Solicitor General Donald Verrilli's swallowtail morning coat will get heavy use the week of March 26. The Justice Department has just confirmed that Verrilli will rise to argue in three of the four separate and historic arguments on the constitutionality of the Affordable Care Act later this month. Those will be: the jurisdictional issue under the Anti-Injunction Act, set for argument first, on March 26; the minimum coverage -- or individual mandate -- provision on March 27; and the Medicaid expansion question on March 28.
Veteran Deputy SG Edwin Kneedler, with more than 100 arguments under his belt, will take on the fourth issue, the severability question, also set for March 28. Verrilli's heavy personal involvement in the arguments is just one more sign of the importance the Obama administration has attached to defending the embattled law.
Verrilli's adversary, Paul Clement of D.C.'s Bancroft firm, will rise to challenge the law in three of the four arguments -- all but the jurisdictional question, which will be handled by Greg Katsas, a Jones Day partner. Katsas's colleague Michael Carvin will join Clement on the minimum coverage issue. Clement represents states challenging the law, while Carvin is the point man for private entities. Two other lawyers -- Robert Long of Covington & Burling and H. Bartow Farr III of Farr & Taranto -- have been appointed by the Court to represent orphaned arguments on the jurisdictional and severability issues, respectively.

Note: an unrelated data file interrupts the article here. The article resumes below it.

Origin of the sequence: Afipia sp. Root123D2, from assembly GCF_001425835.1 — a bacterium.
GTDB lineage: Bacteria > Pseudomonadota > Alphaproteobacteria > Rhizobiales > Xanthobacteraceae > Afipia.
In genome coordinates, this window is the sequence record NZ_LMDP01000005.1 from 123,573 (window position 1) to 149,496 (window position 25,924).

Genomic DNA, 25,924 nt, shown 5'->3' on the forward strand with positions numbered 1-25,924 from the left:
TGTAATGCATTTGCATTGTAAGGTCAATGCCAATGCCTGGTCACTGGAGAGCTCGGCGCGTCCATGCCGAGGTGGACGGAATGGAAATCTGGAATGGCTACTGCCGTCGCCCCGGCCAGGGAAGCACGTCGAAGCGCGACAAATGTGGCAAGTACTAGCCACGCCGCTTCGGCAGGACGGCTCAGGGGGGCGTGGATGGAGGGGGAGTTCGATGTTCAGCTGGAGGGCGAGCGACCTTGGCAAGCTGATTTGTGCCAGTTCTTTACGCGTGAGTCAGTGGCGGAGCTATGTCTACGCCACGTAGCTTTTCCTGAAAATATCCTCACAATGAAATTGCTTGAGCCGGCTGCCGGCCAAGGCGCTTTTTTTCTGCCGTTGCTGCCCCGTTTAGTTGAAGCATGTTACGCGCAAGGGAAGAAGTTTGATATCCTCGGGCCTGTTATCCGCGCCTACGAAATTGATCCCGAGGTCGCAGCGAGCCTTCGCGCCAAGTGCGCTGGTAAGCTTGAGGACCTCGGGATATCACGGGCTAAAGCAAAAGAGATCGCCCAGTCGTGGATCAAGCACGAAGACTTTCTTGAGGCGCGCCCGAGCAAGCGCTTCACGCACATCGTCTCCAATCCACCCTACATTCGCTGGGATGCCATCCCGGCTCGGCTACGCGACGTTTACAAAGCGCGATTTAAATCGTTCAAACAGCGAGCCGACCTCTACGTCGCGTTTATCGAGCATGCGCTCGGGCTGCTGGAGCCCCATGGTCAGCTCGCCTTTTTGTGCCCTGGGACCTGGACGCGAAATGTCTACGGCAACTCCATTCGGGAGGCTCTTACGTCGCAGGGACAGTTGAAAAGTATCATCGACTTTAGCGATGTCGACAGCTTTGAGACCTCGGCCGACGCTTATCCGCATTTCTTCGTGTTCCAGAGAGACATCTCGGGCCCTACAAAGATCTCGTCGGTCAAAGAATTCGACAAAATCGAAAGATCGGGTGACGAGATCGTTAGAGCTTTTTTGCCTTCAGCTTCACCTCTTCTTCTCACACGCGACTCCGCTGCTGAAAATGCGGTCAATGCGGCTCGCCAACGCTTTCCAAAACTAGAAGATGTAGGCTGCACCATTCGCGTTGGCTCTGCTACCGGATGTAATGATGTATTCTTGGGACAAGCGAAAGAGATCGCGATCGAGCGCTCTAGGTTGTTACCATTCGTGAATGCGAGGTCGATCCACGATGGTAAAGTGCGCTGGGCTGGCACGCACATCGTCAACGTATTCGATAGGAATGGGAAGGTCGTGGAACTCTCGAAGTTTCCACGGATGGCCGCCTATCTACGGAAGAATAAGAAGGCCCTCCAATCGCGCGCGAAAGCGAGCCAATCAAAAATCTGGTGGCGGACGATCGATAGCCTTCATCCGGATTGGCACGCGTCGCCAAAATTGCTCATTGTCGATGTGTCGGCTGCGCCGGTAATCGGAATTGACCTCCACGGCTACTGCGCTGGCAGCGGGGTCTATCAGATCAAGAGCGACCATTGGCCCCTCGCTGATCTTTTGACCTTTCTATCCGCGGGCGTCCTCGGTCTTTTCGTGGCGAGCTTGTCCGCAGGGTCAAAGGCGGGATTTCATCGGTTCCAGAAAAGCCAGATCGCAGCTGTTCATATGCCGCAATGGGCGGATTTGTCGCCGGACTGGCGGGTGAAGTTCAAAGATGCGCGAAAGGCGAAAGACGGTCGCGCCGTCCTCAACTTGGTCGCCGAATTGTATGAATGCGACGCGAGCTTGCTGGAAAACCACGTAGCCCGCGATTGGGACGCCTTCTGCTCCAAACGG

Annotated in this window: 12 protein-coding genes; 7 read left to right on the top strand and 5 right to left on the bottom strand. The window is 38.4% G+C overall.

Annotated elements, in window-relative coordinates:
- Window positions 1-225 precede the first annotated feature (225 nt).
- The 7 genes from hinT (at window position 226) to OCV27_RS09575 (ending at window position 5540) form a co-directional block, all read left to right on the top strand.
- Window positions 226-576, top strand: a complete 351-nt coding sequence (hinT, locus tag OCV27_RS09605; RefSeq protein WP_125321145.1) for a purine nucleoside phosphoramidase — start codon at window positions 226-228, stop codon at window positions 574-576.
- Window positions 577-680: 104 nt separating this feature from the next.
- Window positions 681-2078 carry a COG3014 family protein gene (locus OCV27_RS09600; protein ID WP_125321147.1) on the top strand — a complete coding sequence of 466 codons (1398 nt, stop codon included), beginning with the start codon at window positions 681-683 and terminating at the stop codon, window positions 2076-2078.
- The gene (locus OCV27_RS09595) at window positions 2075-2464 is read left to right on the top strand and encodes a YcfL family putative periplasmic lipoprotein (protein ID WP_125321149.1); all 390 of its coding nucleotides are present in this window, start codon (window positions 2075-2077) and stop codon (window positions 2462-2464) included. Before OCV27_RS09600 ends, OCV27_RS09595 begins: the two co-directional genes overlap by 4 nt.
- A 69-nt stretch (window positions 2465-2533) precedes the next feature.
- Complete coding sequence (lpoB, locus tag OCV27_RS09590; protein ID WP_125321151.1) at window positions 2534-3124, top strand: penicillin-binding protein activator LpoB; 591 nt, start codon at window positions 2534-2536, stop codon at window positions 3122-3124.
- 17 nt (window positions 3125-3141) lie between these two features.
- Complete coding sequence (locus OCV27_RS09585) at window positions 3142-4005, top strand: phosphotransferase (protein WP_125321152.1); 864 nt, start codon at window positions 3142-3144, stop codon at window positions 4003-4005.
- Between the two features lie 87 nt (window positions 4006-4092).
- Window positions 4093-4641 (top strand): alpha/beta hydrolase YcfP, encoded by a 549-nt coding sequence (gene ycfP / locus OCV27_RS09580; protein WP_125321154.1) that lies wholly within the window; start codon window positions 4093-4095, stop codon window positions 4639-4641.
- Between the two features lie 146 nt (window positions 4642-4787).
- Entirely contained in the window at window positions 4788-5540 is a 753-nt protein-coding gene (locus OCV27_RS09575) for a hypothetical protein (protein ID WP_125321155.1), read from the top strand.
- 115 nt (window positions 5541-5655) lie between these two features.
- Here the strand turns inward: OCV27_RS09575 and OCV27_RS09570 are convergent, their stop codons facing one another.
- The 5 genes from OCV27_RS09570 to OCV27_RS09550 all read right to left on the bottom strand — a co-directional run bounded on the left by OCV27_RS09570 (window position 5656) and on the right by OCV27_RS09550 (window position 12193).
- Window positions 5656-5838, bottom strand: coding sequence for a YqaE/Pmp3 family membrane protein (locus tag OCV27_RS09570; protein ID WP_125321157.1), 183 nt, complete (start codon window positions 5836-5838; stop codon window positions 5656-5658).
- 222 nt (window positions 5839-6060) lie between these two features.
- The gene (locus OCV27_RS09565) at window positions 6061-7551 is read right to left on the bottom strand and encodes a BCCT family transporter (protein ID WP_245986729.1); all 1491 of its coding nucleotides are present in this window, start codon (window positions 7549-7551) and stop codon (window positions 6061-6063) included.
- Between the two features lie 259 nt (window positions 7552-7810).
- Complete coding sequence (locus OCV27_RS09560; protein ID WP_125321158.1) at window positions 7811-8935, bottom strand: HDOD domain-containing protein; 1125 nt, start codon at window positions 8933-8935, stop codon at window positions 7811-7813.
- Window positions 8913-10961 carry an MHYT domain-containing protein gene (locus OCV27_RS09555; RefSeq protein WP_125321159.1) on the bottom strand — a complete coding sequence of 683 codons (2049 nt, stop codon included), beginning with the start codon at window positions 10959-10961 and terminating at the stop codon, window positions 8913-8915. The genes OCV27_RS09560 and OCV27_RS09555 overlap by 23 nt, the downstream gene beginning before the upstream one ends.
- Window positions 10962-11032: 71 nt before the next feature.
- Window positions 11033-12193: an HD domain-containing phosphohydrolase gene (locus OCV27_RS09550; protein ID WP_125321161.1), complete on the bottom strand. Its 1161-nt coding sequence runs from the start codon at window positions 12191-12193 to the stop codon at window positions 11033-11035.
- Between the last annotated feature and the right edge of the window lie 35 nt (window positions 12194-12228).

All seven lawyers arguing in the cases are white males. By tradition, male lawyers -- and some female lawyers -- in the SG's office wear traditional morning coats for Supreme Court arguments. We will be profiling the lawyers in advance of the arguments in our Supreme Court Insider newsletter.